as precocious as those of the infant Mozart, since at 
six he was able to take part in the music of the 
earlier classical masters, such as Bach and Haydn. 

He showed as much aptitude for organ as for 
piano, and at ten often acted as deputy organist of 
St Mary Aldermanbury. At seventeen he was ap- 
pointed organist and choirmaster of St John's, 
Fulham. 

Mr Wood studied for six terms at the Royal 
Academy of Music, where he gained four medals. 
Among the teachers with whom he worked were 
Professor Prout and Mr Manuel Garcia, to whom 
he considers himself most indebted. Undoubtedly 
one of the chief factors in his musical development 
has been his almost life-long friendship with Mr 
Hermann Smith, who interested him in the scien- 
tific side of music, especially in acoustics and ques- 
tions of pitch. " To him," says Mr Wood, " I owe 
my first true perception of beauty of tone" 

Almost before he was in his teens he took part, at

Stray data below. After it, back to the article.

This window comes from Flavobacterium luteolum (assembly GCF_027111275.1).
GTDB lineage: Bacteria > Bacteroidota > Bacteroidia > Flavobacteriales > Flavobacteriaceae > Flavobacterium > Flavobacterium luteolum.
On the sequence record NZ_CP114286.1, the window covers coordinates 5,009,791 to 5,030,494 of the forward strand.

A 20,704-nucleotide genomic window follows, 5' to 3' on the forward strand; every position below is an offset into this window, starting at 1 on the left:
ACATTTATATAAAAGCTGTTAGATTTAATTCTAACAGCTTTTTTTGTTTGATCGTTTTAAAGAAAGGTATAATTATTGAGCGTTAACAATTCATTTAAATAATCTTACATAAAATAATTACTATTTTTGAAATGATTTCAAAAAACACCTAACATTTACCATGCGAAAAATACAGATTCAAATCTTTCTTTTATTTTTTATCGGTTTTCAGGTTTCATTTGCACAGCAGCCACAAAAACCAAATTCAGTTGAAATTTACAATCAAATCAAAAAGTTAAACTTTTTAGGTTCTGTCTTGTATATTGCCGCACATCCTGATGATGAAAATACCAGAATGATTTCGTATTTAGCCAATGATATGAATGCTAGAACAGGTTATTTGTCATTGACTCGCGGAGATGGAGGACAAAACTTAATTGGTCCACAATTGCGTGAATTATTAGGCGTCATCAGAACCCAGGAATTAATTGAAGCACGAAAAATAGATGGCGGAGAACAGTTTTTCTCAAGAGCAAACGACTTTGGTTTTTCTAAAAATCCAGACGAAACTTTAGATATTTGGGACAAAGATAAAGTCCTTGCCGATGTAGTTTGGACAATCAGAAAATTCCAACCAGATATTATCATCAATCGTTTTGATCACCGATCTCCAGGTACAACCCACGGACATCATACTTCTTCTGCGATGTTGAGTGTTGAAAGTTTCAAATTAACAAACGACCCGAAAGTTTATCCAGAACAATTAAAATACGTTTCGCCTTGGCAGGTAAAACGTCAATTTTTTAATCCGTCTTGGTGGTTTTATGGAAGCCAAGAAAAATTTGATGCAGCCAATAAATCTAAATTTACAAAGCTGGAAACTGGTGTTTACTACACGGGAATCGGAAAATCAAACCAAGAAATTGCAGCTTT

least two or three nights a week, in chamber-music 
at home. He first came before the public as an 
organist. The recitals of " Master Henry J. Wood " 
were a feature of the Fisheries' Exhibition of 1883 and 
the Inventions' Exhibition of 1885. A year or two 
later he began to be in request as an accompanist. 

From 1885 to 1890 he served his apprenticeship to 
the "trivial round" and "common task" of musical 
life, giving numerous organ recitals and accompany- 
ing at many unimportant concerts, This kind of 



6 HENRY J. WOOD 

drudgery is the refiner's fire which consumes all but 
the strongest and finest ideals in art. Mr Wood's 
musical temperament was too fervid, and too elastic, 
to suffer from this temporary association with 
mediocrity. 

While still a mere boy, his thoughts were busy with 
composition, and about 1888 his name occurs fre- 
quently in programmes as a song-writer. He next 
tried his hand at light operas, cantatas and oratorio,